Aaron
AKS Racing is offline   Reply With Quote
Old 01-15-2009, 01:25 PM   #18
95wht6spd
CF Senior Member
 
95wht6spd's Avatar
 
Member Since: Jul 2000
Location: Greensboro NC
Default

Quote:
Originally Posted by JimiHendrix View Post
I've researched this issue over a period of time. I've spoken with lLoyd Elliott of portworks, and I spoke with Andy Jensen. . . in person. . . Andy owns a machine shop in northeast PA. Both experts were in agreement that; 1) 396 will only make slightly more power than a 383 because the intake and heads cannot feed the 396 engine any more power. 2) The combustion chamber and head design severly limits the 396's ability to make much more power than the 383. Just look at the heads on a big block compared to the small block. 3) if there is any bit of core shift, you WILL grind thru to the water jacket on a 396. 4) more parts options with a 383 (especially pistons).

So, the verdict for me was: to go with a fully forged 383 with a good package. Aim for optimum cam and heads. There are a whole lot of 350s putting out more torque and hp than a typical 396. There is one guy here running a 370 that is putting out 475 rwhp!!! The secret to power in these engines. . . are in the cylinder heads

To sum it all up. 396 aint worth the extra headache. Andy told me that I will be more than surprised with a healthy 383 street machine, set up with a mild stall and 3:07 gears. He told me that if I wanted a significant 383 street machine with close to 500 rwhp, to have a sheet metal intake fabricated, high lift moderate duration solid roller cam, and install race heads.......nahhhhh. IT needs to be driveable.

Anyway, that's my take on it.
I think Lloyd is referring to a 396 with GM LTx ported head castings, he feels they cannot provide enough CFM even at max porting for a 396. (I could be wrong, but when I spoke to him this is what I took away.)
95wht6spd is offline   Reply With Quote
Old 01-15-2009, 04:39 PM   #19
JimiHendrix
CF Senior Member
 
Member Since: Jul 2007
Default

For crying out loud....that engine is not normally aspirated. We aren't getting our points across to each other....so....leave it alone.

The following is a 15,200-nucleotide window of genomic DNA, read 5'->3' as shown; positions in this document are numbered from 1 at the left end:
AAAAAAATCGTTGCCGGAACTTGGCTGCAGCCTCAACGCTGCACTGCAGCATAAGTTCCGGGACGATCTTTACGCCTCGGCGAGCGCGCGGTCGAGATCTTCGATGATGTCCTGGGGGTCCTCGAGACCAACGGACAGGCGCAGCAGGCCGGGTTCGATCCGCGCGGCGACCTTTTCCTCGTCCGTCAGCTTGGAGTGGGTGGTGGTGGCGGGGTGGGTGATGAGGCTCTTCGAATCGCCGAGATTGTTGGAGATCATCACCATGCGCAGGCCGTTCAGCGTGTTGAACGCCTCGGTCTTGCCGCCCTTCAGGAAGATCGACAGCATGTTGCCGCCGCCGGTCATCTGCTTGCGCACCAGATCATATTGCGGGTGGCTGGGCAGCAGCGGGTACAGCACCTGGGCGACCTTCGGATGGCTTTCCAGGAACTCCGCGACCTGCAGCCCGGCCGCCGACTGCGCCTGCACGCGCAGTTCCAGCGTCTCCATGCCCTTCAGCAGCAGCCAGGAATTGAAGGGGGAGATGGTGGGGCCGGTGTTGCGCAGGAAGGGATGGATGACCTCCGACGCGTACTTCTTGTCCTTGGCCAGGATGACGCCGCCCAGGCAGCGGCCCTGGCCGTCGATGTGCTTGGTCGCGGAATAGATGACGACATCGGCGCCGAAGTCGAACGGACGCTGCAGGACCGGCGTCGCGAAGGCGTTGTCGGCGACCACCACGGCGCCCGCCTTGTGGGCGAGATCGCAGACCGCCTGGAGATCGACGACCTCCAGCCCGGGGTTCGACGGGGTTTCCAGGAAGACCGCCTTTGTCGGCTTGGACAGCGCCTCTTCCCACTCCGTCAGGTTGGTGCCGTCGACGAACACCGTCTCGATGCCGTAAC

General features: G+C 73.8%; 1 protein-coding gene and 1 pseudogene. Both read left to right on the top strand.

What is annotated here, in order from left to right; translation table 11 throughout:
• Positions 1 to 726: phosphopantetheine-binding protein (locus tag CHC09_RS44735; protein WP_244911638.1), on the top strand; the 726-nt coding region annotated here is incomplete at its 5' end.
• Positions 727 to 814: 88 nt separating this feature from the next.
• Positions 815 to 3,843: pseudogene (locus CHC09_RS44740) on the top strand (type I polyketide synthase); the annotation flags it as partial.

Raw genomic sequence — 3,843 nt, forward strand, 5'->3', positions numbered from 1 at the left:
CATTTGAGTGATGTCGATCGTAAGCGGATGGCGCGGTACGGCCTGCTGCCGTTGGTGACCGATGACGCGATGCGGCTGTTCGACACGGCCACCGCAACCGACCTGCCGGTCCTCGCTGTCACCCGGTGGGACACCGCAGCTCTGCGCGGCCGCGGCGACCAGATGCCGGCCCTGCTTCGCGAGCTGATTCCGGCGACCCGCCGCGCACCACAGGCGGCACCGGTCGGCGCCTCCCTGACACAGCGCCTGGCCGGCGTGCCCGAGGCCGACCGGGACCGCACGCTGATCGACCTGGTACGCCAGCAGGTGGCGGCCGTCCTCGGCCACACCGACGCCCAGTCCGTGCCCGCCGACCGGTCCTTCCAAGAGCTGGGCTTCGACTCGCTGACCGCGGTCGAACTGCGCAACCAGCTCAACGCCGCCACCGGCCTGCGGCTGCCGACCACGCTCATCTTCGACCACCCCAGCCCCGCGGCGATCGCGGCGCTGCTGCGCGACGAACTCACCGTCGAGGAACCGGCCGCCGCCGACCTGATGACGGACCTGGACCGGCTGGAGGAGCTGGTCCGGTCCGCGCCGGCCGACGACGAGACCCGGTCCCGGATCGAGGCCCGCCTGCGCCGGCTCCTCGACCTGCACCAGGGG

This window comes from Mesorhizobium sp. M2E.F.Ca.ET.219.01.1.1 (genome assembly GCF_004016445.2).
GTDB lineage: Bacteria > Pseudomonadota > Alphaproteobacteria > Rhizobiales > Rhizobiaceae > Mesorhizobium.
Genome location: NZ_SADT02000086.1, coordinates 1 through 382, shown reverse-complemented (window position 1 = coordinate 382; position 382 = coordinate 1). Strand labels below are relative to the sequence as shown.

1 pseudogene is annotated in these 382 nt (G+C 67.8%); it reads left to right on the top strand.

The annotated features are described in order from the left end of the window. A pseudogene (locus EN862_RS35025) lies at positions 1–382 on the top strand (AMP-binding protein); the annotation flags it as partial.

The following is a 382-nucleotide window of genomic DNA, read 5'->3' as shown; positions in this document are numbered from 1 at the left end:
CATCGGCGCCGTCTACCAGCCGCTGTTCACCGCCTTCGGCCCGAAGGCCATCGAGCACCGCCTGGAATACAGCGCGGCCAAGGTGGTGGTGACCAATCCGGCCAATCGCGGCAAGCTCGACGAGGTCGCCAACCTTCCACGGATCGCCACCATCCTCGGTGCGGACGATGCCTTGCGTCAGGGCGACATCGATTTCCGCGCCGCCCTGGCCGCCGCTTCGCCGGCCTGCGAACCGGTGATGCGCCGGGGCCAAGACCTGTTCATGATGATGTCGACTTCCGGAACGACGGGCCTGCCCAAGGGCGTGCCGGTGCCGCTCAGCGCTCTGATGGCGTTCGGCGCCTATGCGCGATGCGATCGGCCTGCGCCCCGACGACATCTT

Ummmm, I see your point mseven. (that is.....you don't see mine....)

Quote:
Originally Posted by mseven View Post
Once again, here is a fountain of misinformation. If cylinder heads were a restriction then there would not be a cylinder head available to support anything above 350ci..according to you, or at least make power. As to intakes, an LT-1 is not the only intake available on the planet. You want to make compares to a track car ?
I think your point would be better illustrated by showing all of us your motor combo, dyno sheet, et's etc.
since you like to make compares, here is a bosted 406ci...(not enough cylinder head)
http://www.youtube.com/watch?v=gQiyH-kKgRo
JimiHendrix is offline   Reply With Quote
Old 01-15-2009, 04:53 PM   #20
tpi 421 vette
CF Senior Member
 
tpi 421 vette's Avatar
 
Member Since: Mar 2002
Location: S.L.C. UT
Default

Quote:
Originally Posted by AKS Racing View Post
This is true when going to a boosted application, but on N/A you can still use the 6.000" rod in a 3.875" and a 4.000" stroke application.



This should not be an issue with the L-98 blocks. The old 400 blocks, yes, more modern blocks, no. Also, by judicious selection of components (rods, crank, etc), much of the grinding required is reduced.



A lot of good info above with one slight edit for clarity. I have done similar builds and experienced the same. The 421 using the 4.125" stroke in a 4.030" bore (350 based block) tends to be more trouble than it is worth. The 421, using the 400 based block (like Jim typically builds), is certainly worthwhile.

And there are plenty of heads on the market that will easily support the HP goals of these large CID type builds.
Aaron
Good point Aaron. I forgot there are 2 different ways to do a 421. I was talking about the common 4.155x3.875. The other 421 is rare 4.030x4.125.
tpi 421 vette is offline   Reply With Quote
Old 01-15-2009, 04:53 PM
 
Go Back   Corvette Forum > C4 Corvettes, 1984 - 1996 > C4 Tech/Performance
Reload this Page pros and cons of a 383 vs. a 396 sbc gen1 stroker
 
 
 
Reply

Similar Threads
Thread Thread Starter Forum Replies Last Post
Ouch grum C6 Corvette General Discussion 10 05-03-2013 09:43 PM
t Crushinator Testing 0 10-29-2005 05:21 PM
:-) Magnet Testing 0 02-28-2005 09:26 PM
... INSANITY Drag Racing 1 01-23-2005 03:04 PM


Tags
396, block, build, combo, combonations, compression, gen1, good, height, motor, nitrous, piston, pistons, sbc, small, stroker


Thread Tools Search this Thread
Search this Thread:

Click for Advanced Search

Posting Rules
You may not post new threads
You may not post replies
You may not post attachments
You may not edit your posts

BB code is On
Smilies are On
[IMG] code is On
HTML code is Off
Trackbacks are Off
Pingbacks are Off
Refbacks are Off

Forum Jump


All times are GMT -4. The time now is 09:31 AM.


Emails & Password Backup